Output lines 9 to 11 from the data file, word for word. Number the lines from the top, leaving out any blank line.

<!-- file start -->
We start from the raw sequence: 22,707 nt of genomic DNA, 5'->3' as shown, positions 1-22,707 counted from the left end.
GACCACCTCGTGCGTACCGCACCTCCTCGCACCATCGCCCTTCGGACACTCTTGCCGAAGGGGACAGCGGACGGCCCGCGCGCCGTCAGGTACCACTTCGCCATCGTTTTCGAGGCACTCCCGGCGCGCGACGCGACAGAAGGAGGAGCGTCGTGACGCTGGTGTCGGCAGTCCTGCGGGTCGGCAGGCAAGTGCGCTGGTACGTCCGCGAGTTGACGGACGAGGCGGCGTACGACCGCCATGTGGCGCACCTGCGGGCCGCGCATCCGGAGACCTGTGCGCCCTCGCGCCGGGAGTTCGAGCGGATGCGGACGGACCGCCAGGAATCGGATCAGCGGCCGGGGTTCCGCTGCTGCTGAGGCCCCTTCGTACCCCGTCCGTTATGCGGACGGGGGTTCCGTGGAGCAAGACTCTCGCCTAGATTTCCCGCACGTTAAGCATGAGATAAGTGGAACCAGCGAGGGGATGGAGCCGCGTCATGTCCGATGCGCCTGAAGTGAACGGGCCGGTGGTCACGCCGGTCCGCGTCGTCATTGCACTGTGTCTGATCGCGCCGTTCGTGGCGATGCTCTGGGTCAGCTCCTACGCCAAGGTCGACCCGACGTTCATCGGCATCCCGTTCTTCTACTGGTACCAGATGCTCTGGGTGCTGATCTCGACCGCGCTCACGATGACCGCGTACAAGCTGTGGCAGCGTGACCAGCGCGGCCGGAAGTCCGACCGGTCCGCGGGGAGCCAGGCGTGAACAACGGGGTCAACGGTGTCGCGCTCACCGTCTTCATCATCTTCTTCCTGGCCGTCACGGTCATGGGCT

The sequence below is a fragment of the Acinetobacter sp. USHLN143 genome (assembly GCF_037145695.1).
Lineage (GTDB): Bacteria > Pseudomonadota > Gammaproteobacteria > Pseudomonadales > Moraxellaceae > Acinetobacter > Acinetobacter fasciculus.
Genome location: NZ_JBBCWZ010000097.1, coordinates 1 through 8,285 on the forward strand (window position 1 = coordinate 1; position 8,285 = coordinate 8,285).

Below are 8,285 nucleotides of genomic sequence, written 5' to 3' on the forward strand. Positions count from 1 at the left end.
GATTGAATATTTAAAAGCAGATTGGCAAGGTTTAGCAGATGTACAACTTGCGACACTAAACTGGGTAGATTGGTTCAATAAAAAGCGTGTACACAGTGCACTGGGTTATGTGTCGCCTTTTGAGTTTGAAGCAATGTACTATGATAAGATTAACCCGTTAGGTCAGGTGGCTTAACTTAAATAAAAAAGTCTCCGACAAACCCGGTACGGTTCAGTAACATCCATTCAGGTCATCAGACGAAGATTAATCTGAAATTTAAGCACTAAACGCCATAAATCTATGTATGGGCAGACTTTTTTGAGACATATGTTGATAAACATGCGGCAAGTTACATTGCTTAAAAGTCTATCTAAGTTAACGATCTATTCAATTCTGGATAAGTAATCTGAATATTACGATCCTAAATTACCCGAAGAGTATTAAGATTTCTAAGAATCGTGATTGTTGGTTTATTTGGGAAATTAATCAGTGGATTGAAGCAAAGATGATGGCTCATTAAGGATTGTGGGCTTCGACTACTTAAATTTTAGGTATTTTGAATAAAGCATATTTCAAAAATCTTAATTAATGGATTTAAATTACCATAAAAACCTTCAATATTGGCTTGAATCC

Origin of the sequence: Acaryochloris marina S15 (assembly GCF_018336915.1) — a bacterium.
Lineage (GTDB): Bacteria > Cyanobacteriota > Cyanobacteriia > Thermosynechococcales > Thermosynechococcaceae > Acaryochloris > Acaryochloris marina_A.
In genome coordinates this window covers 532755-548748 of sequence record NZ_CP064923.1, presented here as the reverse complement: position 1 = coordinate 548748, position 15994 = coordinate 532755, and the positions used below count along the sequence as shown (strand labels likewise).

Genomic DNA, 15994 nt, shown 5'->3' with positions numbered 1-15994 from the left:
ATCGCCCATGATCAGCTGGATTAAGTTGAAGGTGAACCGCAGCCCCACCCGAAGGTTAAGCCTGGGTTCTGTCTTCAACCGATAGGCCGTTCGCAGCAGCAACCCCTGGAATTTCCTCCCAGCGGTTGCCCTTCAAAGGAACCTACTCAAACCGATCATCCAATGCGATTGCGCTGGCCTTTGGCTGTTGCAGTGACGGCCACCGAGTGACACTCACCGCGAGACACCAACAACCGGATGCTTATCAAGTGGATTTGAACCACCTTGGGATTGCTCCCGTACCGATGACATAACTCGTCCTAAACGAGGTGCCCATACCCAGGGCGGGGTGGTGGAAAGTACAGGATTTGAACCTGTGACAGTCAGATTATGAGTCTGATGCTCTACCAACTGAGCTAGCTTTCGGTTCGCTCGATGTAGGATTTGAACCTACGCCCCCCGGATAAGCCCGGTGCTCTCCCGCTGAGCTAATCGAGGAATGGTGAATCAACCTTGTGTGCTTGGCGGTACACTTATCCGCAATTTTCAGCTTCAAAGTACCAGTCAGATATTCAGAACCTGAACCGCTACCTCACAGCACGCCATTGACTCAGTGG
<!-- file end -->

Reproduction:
Lineage (GTDB): Bacteria > Cyanobacteriota > Cyanobacteriia > Thermosynechococcales > Thermosynechococcaceae > Acaryochloris > Acaryochloris marina_A.
In genome coordinates this window covers 532755-548748 of sequence record NZ_CP064923.1, presented here as the reverse complement: position 1 = coordinate 548748, position 15994 = coordinate 532755, and the positions used below count along the sequence as shown (strand labels likewise).

Genomic DNA, 15994 nt, shown 5'->3' with positions numbered 1-15994 from the left: